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Carling Blog

The Carling Partnership

The Blog’s Back

We have had a blog for four years now. We started off with great enthusiasm with all sorts of interview and CV tips but inevitably over time it inevitably became more difficult to think of what we could to tell you about. We put up sample job descriptions for the posts which regularly appear in the drinks industry and even posted the jobs themselves. Meanwhile LinkedIn, Twitter and to some extent Facebook took over as our main lines of communications with the outside world. The blog finally ran out of steam around a year ago.

It is now time for a total rejuvenation and we have asked a number of commentators in the brewing, distilling, cider and soft drinks industries to contribute their thoughts on the thorny issues which are bubbling around our industry at the moment. Then we thought it might be useful to explain some of the processes and materials used in the brewing and distilling industries in order to dispel the myth amongst non production people that beer is made of chemicals and that there is a giant tap labelled Carling which you can simply turn on and off. Do you really know the difference between an ale and a lager? Is bottled beer better than canned? There has been a proliferation in beer competitions but does the public really care if your brand wins a prize?

Recently an Australian brewery tried to launch a beer called Pussy Juice complete with some very suggestive advertising copy, we ask why brewers persist is using names which they know will cause offence and outcry; how do you name a beer anyway when the number of beer brands in the UK is now well into five figures? The errant Aussie brew is a peach flavoured NEIPA, we’ll explain all about that as well. Brewing beer is easy, selling it is the difficult bit; why are some much more successful than others, Brewdog, Thornbridge, Moorhouses, Camden Town, Hawkshead, Butcombe and Bath for instance. The latter four have been taken over by larger competitors; is that a good or a bad thing?  As proprietors reach retirement age and their children have no interest in shovelling the grains out of a mash tun, what do they do to keep the business going?

Of course we all want to know whether the ‘craft’ revolution will continue as the newly published Good Beer Guide has 2500 UK breweries, will CAMRA embrace keg ‘craft’ ales and should the term ‘craft’ be ditched in favour of the term ‘independent’? What do you know about growing barley for brewing or distilling, a lot happens before you stick the seed in the ground and continues long after you turn the key in the combine ignition in order to ensure storage does not impact on quality. Similarly in whisky making, what is the importance of wood in the maturation process and can it be accelerated to help cash flow without harming the product quality?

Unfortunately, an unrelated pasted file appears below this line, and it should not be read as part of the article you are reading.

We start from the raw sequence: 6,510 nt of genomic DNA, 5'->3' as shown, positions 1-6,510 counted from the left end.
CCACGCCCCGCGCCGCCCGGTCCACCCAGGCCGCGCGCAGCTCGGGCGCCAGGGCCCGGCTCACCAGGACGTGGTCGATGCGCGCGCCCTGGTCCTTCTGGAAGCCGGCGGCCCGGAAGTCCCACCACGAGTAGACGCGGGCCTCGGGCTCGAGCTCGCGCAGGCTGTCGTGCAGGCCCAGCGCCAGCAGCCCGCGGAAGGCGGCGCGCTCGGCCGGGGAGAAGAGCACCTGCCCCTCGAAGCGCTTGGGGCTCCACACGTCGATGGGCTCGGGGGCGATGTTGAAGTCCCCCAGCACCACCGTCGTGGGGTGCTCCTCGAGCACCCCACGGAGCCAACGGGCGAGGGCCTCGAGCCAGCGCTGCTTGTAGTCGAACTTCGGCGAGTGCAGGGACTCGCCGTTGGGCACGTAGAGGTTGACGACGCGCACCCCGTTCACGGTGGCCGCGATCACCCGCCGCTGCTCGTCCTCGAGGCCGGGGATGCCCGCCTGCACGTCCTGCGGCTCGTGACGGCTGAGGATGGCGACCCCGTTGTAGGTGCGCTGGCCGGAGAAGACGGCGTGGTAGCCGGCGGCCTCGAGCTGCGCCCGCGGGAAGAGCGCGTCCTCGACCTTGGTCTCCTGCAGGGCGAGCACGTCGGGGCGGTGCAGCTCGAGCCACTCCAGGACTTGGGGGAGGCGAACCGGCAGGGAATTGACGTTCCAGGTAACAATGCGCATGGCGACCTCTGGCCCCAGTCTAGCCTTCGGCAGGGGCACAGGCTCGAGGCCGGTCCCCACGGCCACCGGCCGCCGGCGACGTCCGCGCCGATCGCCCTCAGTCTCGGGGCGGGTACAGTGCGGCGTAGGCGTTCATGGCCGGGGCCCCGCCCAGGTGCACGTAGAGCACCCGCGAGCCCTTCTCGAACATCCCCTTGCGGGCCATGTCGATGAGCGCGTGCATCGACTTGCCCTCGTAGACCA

Latest figures show that Brits purchased some 60million bottles of gin in the year to June worth £1.6bn and up 38%. Sales have doubled in five years; can this continue and should the industry address a tighter definition for the product which by law only has to have a ‘predominant’ flavour of juniper. While a loose definition allows creativity amongst the many new gin makers, what is the difference between a gin and a flavoured vodka? Some newcomers bang on about local terroir when the ingredient you are supposed to taste comes from Italy or Bulgaria!

There are many other issues facing us at the moment which are worth exploring. The recent hot weather in the UK has caused a spike in raw materials prices with malting barley costing 37% more. Pundits suggested beer prices must rise by 16% which the Sun newspaper suggested equates to the prospect of a 59p a pint price increase. Should all brewers be collecting their own CO2 after we discovered supplies are intimately connected to the vagaries of the fertiliser business?

Do you know how is cider made, is it wrong that apple juice can be supplemented with sugar, does it matter which apples are used as we have seen the rise of the urban apple orphanage? Can artisan cider makers be as successful as smaller brewers?

Looking more widely. Should alcohol producers be worried about cannabis? Sustainability and social responsibility in the drinks industry continue to attract attention while getting in touch with millennial customers demands the effective use of social media. How you ever wondered what all those drinks industry trade bodies actually do – ALMR, BBPA, BFBi, BRC, BSDA, CAMRA, EWP, FDF, IBD, NACM, SALSA, SIBA, SWA, UKVA, WSET et al – there must be some duplication in activities amongst that lot! Then, do alcohol watchdogs really work? If alcohol is not good for us, why do we keep drinking it? Does the traditional English pub, beloved of foreign tourist brochures, have a future? Is kombucha (fermented tea) going to be the next big thing?

Do let us know which topics you would like aired and we’ll find an industry expert to weigh up all the pros and cons. In the meantime watch out for our first new posting – Should alcohol producers be worried about legal marijuana?